Sink or swim test for students at Lakota cardboard regatta

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Sink or swim test for students at Lakota cardboard regatta

Dozens of high school students risked getting dunked Friday as they put novice engineering skills to a watery test of racing mini-cardboard boats.

The Lakota East Freshman School students paddled, splashed and floundered in the Lakota YMCA swimming pool.

They walked away wetter but wiser in the ways of structural engineering and teamwork.

“We learn the entire engineering design process from start to finish,” said Ken Kinch, instructor with the Butler Tech engineering program at Lakota East’s Freshman and high school school.

“They had to brain storm solutions … and as a group they had to put that solution to work and build their canoes out of only corrugated cardboard and duct tape. And they are learning about team work and how to be a graceful winner and a graceful loser,” said Kinch standing pool side next to some of the soaked teen participants who took a spill.

The annual event is a popular one at Lakota because it incorporates a rare tactile engineering experience as the teens — and their cardboard boat projects — either sink or swim.

Students from Lakota East, including Nick Branson and Fabian Guzman participate in a cardboard regatta at the Lakota YMCA, Friday, May 19, 2017. The Butler Tech, Project Lead the Way, Intro to Engineer Design program tested students design and teamwork skills. GREG LYNCH / STAFF Staff Writer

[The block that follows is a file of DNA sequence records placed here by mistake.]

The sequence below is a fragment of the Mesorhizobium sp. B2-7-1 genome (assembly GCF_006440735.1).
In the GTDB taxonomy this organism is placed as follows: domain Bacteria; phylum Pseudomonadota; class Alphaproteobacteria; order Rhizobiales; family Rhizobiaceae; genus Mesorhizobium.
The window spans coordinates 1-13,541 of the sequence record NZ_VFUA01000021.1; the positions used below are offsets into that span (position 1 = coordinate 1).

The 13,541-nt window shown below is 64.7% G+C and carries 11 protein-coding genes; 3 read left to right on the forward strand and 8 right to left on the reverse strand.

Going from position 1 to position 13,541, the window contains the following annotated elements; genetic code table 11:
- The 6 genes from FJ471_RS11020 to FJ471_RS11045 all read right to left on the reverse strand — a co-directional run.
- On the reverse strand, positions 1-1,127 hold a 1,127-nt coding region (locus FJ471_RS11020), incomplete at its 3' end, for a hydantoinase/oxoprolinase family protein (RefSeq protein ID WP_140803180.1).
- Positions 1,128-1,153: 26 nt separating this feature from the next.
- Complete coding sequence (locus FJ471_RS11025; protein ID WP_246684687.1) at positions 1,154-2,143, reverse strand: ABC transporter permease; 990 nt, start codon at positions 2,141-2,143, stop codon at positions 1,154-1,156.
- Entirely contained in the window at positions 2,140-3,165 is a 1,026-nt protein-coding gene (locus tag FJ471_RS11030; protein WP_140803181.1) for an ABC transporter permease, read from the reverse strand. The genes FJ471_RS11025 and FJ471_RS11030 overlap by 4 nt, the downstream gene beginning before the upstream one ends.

The two-person boat teams have to paddle against another boat by paddling the length of the indoor pool and back with the winner moving on in the competition.

The students constructed 31 boats. Some worked and some didn’t, either sinking, collapsing or capsizing.

Regardless, said Lakota freshman Serena Clark, it’s a fun way to learn.

“A lot of teams doubted us because our boat was big and fat. And we have our repairs all right here,” she said motioning to a couple of rolls of duct tape adorning her forearm.

“We’ve been watching other people’s boats and how they messed up and how they are sinking and paddling and turning” and learned from those, said Clark, whose all-girl team was among the finalists in the races.

The Butler Tech engineering program is part of an extensive satellite system of classes offered by the career school inside high schools throughout the county.

Most recently a Butler Tech class in computer science saw a group of teens at Ross High School earned honors for inventing a mobile device app for school security, winning $50,000 in computer and digital technology for the school as national finalists.

Michael Beauchat, spokesman for Butler Tech, watched the cardboard regatta and said “I never cease to be amazed by what the teachers are doing with the students.”

“They are doing so much with technology and careers, it is just inspiring to see what the students are getting out of this. And the students love it,” said Beauchat.

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